Don’t Ignore a Message From SiteLock or Your Web Host That Your Website Has Malware

When it comes to the poor state of web security we often find that security companies play an important role in that. That includes making up threats and telling people they need to take advanced security measure, while many, including those same companies are still failing to do the basics.

Another area we have seen this involves the security company SiteLock and their web hosting partners. We have written numerous posts about SiteLock’s bad practices, one of them being that they and their web hosting partners (who get paid handsomely to push their services) sometimes falsely claim that websites contain malware or have otherwise been hacked. What we have consistently said though is that you shouldn’t assume that the website isn’t hacked and recommended getting a second opinion (something we are happy to provide for free). Unfortunately people often conflate SiteLock’s many bad practices, with the idea that any claim by them or their partnered web hosts that a website is hacked as being false.

For example, yesterday we ran across someone on Twitter claiming that Bluehost was falsely stating a website had malware on it:

We asked how them how they determined that and the answer was they hadn’t actually done that:

We then tried to explain that while there are false claims made by them and the web hosting partners, the claims are often true and suggested that they get a second opinion from a security company (and letting them know we do that for free), at that point they blocked us.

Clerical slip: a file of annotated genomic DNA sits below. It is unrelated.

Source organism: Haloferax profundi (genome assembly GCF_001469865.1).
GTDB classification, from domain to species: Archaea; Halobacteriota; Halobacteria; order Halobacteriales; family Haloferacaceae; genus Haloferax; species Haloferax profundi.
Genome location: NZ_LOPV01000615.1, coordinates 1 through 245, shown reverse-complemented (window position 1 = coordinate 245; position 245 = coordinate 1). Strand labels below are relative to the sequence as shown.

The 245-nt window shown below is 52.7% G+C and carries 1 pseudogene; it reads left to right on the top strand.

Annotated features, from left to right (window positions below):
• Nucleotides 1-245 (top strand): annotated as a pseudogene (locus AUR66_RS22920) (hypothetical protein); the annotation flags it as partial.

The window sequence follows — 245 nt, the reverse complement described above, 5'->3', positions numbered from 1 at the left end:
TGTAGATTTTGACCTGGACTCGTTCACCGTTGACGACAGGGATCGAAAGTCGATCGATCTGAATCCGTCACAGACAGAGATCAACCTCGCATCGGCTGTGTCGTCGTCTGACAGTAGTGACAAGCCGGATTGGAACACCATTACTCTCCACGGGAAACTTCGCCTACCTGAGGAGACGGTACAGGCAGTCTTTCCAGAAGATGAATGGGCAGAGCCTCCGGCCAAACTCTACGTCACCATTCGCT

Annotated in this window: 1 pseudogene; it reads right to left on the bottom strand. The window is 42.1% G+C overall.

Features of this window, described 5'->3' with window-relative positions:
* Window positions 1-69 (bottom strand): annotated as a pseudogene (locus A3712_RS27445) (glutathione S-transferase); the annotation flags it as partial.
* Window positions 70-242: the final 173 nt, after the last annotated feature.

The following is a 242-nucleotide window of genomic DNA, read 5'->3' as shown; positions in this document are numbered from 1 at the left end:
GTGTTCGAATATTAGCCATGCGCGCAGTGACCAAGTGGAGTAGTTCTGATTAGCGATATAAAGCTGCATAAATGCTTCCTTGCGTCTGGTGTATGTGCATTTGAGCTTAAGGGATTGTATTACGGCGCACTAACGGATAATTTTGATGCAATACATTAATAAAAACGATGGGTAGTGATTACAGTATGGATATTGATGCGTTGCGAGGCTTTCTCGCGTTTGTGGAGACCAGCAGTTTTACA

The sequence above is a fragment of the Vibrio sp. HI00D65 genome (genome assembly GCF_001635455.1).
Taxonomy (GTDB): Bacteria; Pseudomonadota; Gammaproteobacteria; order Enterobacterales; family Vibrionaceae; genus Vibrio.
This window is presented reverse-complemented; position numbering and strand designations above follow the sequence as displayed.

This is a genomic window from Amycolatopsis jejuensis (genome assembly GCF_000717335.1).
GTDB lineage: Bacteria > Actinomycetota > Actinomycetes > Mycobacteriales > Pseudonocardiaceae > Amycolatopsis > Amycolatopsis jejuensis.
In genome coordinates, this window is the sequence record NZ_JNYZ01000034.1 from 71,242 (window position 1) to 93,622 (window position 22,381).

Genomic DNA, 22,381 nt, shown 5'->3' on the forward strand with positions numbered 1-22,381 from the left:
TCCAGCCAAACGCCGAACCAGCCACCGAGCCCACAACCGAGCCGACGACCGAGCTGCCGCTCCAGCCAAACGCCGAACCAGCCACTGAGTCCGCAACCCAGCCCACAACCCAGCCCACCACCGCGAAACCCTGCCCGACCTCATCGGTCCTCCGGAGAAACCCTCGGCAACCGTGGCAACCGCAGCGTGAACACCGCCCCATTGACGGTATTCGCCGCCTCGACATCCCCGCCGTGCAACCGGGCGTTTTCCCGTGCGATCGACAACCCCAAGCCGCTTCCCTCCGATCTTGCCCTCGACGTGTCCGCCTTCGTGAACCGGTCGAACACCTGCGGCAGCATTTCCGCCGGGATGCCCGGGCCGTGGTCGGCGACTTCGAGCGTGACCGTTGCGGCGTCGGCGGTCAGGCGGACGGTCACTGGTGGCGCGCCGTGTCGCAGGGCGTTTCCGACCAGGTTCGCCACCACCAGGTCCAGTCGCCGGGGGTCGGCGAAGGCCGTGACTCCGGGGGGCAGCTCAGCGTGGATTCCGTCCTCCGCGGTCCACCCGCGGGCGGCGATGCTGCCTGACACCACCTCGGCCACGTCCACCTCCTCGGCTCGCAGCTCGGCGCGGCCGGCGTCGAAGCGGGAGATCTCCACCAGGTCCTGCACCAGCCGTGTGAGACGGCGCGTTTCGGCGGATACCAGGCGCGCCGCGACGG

If the website did contain malware, which seems to be of decent likelihood, then their tweets help perpetuate the issue.

Ignoring the Evidence

What makes the false claims is even more problematic is that it feeds in to an existing belief that we have often seen with people assuming that claims that their website are hacked are not true, even when coming from parties that have no profit motive (like Google).

When it comes to SiteLock and their web hosting partners we see two very different scenarios.

In some cases access to the website is shut off immediately and they haven’t provide any evidence of the supposed hack that lead to that happening, which makes the claim legitimately seem questionable.

In others they actually provide evidence, which should be easily checked, but is instead ignored. Take for example, someone, also hosted with Bluehost, that contacted us recently. They had been sent the following email by their web host:

Your [redacted] account has been deactivated due to the detection
of malware. The infected files need to be cleaned or replaced with clean
copies from your backups before your account can be reactivated.

Examples: /home1/[redacted]/public_html/config.php.suspected



To thoroughly secure your account, please review the following:
* Remove unfamiliar or unused files, and repair files that have been
* Update all scripts, programs, plugins, and themes to the latest
* Research the scripts, programs, plugins, and themes you are using
and remove any with known, unresolved security vulnerabilities.
* Update the passwords for your hosting login, FTP accounts, and all
scripts/programs you are using. If you need assistance creating secure
passwords, please refer to this knowledge base article:
* Remove unused FTP accounts and all cron jobs.
* Secure the PHP configuration settings in your php.ini file.
* Update the file permissions of your files and folders to prevent
unauthorized changes.
* Secure your home computer by using an up-to-date anti-virus program.